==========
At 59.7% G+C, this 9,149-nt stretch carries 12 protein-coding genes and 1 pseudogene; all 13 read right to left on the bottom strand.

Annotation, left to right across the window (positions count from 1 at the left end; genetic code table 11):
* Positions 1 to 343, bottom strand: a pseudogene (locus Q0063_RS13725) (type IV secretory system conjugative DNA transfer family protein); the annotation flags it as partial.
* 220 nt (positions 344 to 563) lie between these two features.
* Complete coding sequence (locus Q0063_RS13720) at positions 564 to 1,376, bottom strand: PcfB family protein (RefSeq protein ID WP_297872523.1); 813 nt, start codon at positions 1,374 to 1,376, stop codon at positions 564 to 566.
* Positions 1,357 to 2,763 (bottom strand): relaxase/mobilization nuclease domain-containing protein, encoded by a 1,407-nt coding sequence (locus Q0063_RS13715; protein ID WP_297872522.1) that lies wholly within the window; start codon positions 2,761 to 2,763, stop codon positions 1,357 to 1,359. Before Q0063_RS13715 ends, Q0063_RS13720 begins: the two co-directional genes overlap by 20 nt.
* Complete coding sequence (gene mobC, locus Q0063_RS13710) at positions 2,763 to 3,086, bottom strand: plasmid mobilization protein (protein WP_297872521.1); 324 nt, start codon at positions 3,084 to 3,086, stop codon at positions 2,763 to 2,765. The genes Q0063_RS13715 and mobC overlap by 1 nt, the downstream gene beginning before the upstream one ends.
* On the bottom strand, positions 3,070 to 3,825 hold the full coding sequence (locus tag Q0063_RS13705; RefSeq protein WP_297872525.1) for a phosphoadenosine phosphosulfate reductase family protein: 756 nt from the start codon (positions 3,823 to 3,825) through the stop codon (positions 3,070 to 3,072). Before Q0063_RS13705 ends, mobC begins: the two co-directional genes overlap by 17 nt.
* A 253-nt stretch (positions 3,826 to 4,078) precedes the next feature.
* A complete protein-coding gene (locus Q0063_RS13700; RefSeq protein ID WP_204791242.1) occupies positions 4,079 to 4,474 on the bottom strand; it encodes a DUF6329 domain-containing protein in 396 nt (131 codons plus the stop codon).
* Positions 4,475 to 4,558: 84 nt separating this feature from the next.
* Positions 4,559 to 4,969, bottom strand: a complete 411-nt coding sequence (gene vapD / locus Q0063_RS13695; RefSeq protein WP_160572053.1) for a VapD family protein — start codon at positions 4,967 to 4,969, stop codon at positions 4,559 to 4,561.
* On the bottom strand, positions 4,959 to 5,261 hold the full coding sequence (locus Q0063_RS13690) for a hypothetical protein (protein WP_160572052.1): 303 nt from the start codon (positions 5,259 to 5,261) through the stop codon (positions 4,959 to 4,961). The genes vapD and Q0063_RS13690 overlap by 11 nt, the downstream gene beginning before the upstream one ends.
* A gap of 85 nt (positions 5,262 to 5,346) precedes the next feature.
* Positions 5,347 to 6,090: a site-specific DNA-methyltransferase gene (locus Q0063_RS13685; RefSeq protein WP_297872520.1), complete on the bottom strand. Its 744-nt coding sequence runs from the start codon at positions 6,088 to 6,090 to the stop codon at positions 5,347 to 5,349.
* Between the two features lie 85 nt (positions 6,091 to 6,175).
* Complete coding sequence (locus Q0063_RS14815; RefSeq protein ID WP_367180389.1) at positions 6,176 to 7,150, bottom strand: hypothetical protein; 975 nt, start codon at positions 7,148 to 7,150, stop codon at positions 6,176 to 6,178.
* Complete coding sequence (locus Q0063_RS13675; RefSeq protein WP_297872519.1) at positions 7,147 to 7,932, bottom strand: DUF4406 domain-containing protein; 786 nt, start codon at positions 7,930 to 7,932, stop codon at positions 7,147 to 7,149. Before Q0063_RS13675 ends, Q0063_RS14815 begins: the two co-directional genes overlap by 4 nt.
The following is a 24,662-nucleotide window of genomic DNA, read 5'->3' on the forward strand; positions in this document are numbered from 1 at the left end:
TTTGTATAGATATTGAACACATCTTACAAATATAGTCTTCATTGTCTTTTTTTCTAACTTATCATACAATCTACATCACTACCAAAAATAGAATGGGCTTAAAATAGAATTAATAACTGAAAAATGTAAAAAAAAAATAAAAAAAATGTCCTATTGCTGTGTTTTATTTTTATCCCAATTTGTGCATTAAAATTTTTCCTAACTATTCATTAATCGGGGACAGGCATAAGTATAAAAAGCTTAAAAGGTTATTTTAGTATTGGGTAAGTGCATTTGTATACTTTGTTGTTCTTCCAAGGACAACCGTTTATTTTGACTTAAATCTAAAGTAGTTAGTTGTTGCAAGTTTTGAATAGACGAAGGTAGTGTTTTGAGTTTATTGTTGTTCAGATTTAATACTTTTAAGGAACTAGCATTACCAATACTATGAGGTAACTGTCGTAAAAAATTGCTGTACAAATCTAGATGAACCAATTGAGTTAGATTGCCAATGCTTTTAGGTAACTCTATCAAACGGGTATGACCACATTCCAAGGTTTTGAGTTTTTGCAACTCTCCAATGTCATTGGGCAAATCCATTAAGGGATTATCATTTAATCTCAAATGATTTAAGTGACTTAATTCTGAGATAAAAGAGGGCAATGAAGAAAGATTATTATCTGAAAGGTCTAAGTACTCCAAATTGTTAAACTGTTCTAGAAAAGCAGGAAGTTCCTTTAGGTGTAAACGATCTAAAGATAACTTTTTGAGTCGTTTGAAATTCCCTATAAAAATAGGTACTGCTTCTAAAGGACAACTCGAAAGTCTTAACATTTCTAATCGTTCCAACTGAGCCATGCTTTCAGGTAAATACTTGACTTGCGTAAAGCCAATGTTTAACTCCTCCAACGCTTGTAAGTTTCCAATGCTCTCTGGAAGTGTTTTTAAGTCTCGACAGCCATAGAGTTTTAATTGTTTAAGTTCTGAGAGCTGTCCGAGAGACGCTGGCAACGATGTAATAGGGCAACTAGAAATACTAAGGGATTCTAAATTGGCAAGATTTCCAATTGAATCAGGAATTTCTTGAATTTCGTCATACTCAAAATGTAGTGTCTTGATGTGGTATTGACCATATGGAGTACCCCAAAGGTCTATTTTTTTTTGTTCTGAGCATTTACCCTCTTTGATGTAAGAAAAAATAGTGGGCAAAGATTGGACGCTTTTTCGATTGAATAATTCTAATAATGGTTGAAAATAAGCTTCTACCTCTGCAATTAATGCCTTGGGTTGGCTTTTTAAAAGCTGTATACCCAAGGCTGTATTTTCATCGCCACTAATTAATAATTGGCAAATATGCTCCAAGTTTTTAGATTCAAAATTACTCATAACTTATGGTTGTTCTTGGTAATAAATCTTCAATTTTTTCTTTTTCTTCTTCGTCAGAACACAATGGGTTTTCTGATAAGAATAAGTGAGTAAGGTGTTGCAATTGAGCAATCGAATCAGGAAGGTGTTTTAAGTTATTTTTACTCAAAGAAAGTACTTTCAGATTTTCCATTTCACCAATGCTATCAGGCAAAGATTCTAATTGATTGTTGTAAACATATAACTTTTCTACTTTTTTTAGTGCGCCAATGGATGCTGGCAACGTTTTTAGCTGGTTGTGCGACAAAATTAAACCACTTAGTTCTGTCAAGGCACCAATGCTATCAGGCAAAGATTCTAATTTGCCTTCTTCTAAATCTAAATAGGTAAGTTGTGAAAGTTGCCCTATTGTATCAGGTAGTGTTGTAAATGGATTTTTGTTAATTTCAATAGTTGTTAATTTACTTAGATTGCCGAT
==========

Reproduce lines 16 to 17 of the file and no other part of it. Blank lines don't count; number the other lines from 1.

* Between the two features lie 85 nt (positions 6,091 to 6,175).
* Complete coding sequence (locus Q0063_RS14815; RefSeq protein ID WP_367180389.1) at positions 6,176 to 7,150, bottom strand: hypothetical protein; 975 nt, start codon at positions 7,148 to 7,150, stop codon at positions 6,176 to 6,178.